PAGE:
First, make the purchase as a homeowner. Secondly, use regular (or straight) 80 percent new first mortgage money with a 20 percent cash down payment. Then move into the property yourself.
Don't look to do this: garner home-ownership financing and flipping it into a rental. Just move in and stay a while. Your loan documents will likely say that you have to reside in the property for two years personally. So, meet the loan document requirements and move into the property.
Call it your own home with that two-year period. Make the purchase as a homeowner and then my suggestion is that you only purchase move-in ready condition because we're trying to make this easy. We're not asking you to look at fixing things that are broken, in need of repair.
You want a move-in ready property. It doesn't have to be a new property but we want you to buy a property that's move-in ready so that when you get that loan commitment, when you’ve made your down payment, when you close, all you do is move your things there. There are ample properties that meet that criteria.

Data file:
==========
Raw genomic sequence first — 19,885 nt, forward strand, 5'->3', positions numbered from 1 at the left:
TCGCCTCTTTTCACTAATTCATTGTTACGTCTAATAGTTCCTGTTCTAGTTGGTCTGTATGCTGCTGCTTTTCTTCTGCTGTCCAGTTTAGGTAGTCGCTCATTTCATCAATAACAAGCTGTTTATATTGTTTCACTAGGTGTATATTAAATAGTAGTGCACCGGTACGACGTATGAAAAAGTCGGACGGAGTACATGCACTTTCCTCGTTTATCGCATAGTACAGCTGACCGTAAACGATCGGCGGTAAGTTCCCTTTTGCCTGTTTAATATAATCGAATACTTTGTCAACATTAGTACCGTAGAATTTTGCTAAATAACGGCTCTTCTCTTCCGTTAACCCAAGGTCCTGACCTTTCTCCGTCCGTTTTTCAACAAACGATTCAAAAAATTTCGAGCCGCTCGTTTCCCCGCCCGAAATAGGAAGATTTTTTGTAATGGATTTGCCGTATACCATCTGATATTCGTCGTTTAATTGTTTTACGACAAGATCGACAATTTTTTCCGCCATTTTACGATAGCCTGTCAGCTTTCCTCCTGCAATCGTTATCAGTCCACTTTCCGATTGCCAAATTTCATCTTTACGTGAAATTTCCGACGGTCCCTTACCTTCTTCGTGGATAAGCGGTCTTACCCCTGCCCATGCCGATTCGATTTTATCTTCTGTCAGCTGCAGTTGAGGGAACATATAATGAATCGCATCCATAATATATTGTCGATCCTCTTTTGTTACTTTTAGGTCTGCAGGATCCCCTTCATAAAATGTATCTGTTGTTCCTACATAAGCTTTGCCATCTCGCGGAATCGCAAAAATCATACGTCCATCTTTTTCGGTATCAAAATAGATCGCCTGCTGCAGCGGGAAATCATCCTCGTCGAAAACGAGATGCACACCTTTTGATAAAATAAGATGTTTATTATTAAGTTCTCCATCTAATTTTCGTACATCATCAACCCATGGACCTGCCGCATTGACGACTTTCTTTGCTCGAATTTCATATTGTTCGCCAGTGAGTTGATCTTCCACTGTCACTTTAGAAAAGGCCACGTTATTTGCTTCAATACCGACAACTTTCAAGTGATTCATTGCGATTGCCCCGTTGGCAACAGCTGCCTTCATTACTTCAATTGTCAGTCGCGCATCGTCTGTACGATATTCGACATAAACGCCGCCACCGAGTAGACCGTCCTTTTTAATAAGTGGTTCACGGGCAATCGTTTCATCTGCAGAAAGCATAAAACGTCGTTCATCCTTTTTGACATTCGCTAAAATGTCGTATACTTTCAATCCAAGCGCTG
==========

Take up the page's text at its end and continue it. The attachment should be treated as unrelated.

Stay away from those that cause you a lot of work. My family is a good sample. I have a number of nieces and nephews that have tool belts- they can fix anything. Then there's the rest of us that can’t hit a nail straight with a hammer. For making this purchase easy, only look at properties that are move-in ready.
Now the other part I want you to keep in mind, from a financial perspective, is to keep the purchase price at no more than two times your household income. People will often go higher than that because they can. The normal range is between one and a half and four times household income. But for purposes of keeping this purchase easy, we want you to stay under two times your household income for the purchase price.